SINGAPORE - Much has been made of the pros and cons of an economic slowdown in Singapore.
To some, a dogged pursuit of gross domestic product growth over the decades has placed severe strains on infrastructure and society, and widened the income gap between the richest and the poorest.
This view, widely held in various quarters, has been met with a strong chorus of retort of late warning of the dire consequences of low growth for a small, maturing economy.
Speaking at the 2012 People's Action Party (PAP) conference early this month, Prime Minister Lee Hsien Loong said Singapore is no longer aiming for any "ridiculous high" growth.
While it "used to make 7-8 per cent, some years 10 per cent or even more", slowing to 5 per cent a year over the last decade, "now if you can do 3-4 per cent, I think that's good", he said.
"And as our workforce grows more slowly in future, even 2-3 per cent growth will be considered good growth."
But "don't believe that growth does not matter at all, and that less growth is better", he made clear, citing the downsides: "smaller increments, smaller bonuses, fewer jobs created; harder to do business".
And woe betide us if Singapore sees a prolonged period of low growth - like the projected pace of about 1.5 per cent in 2012, or slower.
Business and consumer confidence would be hit, the economy would lose its dynamism, and the country could well become an "old folks home" with the young leaving for opportunities elsewhere.
So while the government has taken pains to emphasise that Singapore cannot afford to "relax harder" and not continue to "work hard" for economic growth, it has now also signalled that the official long-term sustainable growth target has been lowered to 2-3 per cent a year, from perhaps 3-5 or 4-6 per cent previously.
To be sure, domestic resource constraints and the external climate - more so than policy intents - dictate how fast the Singapore economy can grow.
Yet, for the Republic, might 2-3 per cent be a tad conservative as a baseline estimate, even at its current mature phase of growth, some may ask. Singapore has seen distinct shifts in its trend growth over the past 4-5 decades as the economy evolved and rode on business cycles and surges in global trade, and more recently, as a result of policy - notably, liberal immigration for a while during the mid-2000s.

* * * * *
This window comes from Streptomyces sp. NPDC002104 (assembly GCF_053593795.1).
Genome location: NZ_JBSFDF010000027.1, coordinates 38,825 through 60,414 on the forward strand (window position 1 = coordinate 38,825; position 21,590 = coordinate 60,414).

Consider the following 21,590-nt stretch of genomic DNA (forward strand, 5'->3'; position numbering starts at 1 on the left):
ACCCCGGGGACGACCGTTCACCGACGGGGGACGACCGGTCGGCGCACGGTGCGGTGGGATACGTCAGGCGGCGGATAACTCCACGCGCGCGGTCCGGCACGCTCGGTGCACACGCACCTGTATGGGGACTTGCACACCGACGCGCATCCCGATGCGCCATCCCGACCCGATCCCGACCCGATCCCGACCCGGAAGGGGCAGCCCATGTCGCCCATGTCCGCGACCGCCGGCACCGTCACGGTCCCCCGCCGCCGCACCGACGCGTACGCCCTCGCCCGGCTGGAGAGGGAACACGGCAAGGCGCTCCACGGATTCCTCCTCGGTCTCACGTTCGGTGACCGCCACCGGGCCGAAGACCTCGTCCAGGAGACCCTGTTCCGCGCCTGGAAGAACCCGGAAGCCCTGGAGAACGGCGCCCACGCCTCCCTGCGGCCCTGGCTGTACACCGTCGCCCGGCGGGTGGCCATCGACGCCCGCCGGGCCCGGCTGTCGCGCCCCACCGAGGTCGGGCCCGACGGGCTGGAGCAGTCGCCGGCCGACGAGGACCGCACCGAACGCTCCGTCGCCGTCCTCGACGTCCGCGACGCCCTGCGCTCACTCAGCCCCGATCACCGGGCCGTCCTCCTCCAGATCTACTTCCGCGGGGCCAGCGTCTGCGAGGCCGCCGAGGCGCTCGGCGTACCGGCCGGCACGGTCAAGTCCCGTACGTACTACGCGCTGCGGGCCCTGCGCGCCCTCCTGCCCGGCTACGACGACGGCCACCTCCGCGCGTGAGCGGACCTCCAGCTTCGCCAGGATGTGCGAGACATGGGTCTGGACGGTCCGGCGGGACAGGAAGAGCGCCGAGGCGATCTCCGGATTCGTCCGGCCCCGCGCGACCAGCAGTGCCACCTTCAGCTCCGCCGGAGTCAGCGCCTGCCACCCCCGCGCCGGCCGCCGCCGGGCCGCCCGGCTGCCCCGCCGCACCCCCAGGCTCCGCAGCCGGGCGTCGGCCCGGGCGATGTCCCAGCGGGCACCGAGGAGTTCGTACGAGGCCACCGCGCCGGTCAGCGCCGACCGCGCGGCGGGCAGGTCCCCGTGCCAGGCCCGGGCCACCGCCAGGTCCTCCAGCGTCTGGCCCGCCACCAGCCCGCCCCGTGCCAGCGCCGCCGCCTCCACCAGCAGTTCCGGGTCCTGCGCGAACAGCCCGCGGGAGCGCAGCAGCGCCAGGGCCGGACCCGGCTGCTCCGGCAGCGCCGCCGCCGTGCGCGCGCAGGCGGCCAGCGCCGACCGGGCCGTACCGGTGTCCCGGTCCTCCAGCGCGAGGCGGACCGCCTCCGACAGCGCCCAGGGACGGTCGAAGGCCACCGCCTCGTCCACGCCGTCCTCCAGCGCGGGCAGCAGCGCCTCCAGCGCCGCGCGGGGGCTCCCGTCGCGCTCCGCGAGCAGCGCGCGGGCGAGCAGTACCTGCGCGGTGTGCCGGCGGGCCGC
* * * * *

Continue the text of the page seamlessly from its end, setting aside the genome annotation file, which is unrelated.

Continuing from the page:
In terms of five-year moving averages, annual GDP growth ranged from about 7 to just over 13 per cent in the early years, until the 1985 recession brought a little breather.
Growth through most of the 1990s hovered around 9 per cent, the momentum disrupted only by the regional downturn towards the end of the decade.
Since 1998, the five-year average has ranged between 3 and almost 8 per cent a year.
The pattern is neater in terms of 10-year averages: over the last 30 years, the economy had grown 7-9 per cent a year, dipping below 6.5 per cent only in the last decade.
These actual growth averages way overshoot the official estimates of the economy's sustainable trend potential - which, unsurprisingly, have always been conservative.
From the late 1980s to the early 1990s, Singapore's medium-term sustainable growth was seen at 5-7 per cent.
This was later pared to 4-6 per cent as the economy matured, and subsequently to 3-5 per cent.
Private sector estimates tended to be several percentage points higher. In mid-2007, following a review, the Ministry of Trade and Industry (MTI) did raise the economy's growth potential back up to 4-6 per cent.
It counted on the labour force growing 1.5-2.5 per cent a year, with more women, older workers and expatriate talent on board.
Productivity growth was also projected at a higher 2.5-3.5 per cent as the economy had moved into higher-value sectors and attracted new capital investments.
MTI believed then that the diversified economy could grow 4-6 per cent "over the next 5-10 years" if external conditions remained favourable.
What ensued, however, were three off-trend years as Singapore's growth crashed in 2008 and 2009 with the global downturn, followed by an exceptional 14.8 per cent rebound in 2010.
Still, even with those three off-trend years, the five-year annual growth average in 2012 - even with a plunge to 1.5 per cent - would be 4.4 per cent.
And the 10-year average? 6.1 per cent. For now, at least, the economy's long-term growth hasn't shifted down from 4-6 per cent to a new lower normal.
It will take a few more years of sub-par growth - and if labour productivity continues to languish in the doldrums.
Which it likely will when the GDP figures are weak, even assuming slow labour growth, given the simple arithmetic link among the three variables, at least in their numerical calculations.
In any case, as a measure of economic performance, the GDP number shows at a glance only the quantity, not "quality", of growth.
Nor do GDP growth figures over 30 years, for instance, tell how the economy has transformed over the period.
Economic expansion can be powered by sheer increases in labour - as seen in Singapore's sharp influx of foreign workers not so long ago - or driven by efficiency gains in highly productive, knowledge- intensive industries, which Singapore is still seeking to achieve.
The latter would probably, by its very nature, spell lower growth - as low as 2-3 per cent perhaps.
In which case, that may then be a new normal that would be well and truly good growth.